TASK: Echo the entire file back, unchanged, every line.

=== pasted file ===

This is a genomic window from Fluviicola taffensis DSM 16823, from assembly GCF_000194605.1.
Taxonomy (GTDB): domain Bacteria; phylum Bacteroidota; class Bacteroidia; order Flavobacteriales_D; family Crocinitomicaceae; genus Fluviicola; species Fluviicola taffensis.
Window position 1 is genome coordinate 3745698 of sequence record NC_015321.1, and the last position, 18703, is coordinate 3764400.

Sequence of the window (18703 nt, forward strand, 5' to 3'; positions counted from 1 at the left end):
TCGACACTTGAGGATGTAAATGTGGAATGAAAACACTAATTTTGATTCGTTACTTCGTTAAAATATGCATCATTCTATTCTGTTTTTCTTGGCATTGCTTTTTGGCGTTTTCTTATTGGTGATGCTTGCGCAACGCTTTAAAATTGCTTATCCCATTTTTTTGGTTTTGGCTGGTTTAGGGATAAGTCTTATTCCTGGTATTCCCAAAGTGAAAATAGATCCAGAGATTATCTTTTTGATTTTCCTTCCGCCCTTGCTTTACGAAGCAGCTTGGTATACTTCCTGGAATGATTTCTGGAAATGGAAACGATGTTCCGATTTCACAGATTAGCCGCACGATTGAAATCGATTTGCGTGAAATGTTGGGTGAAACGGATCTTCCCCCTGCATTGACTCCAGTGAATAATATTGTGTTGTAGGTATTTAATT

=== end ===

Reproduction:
This is a genomic window from Fluviicola taffensis DSM 16823, from assembly GCF_000194605.1.
Taxonomy (GTDB): domain Bacteria; phylum Bacteroidota; class Bacteroidia; order Flavobacteriales_D; family Crocinitomicaceae; genus Fluviicola; species Fluviicola taffensis.
Window position 1 is genome coordinate 3745698 of sequence record NC_015321.1, and the last position, 18703, is coordinate 3764400.

Sequence of the window (18703 nt, forward strand, 5' to 3'; positions counted from 1 at the left end):
TCGACACTTGAGGATGTAAATGTGGAATGAAAACACTAATTTTGATTCGTTACTTCGTTAAAATATGCATCATTCTATTCTGTTTTTCTTGGCATTGCTTTTTGGCGTTTTCTTATTGGTGATGCTTGCGCAACGCTTTAAAATTGCTTATCCCATTTTTTTGGTTTTGGCTGGTTTAGGGATAAGTCTTATTCCTGGTATTCCCAAAGTGAAAATAGATCCAGAGATTATCTTTTTGATTTTCCTTCCGCCCTTGCTTTACGAAGCAGCTTGGTATACTTCCTGGAATGATTTCTGGAAATGGAAACGATGTTCCGATTTCACAGATTAGCCGCACGATTGAAATCGATTTGCGTGAAATGTTGGGTGAAACGGATCTTCCCCCTGCATTGACTCCAGTGAATAATATTGTGTTGTAGGTATTTAATT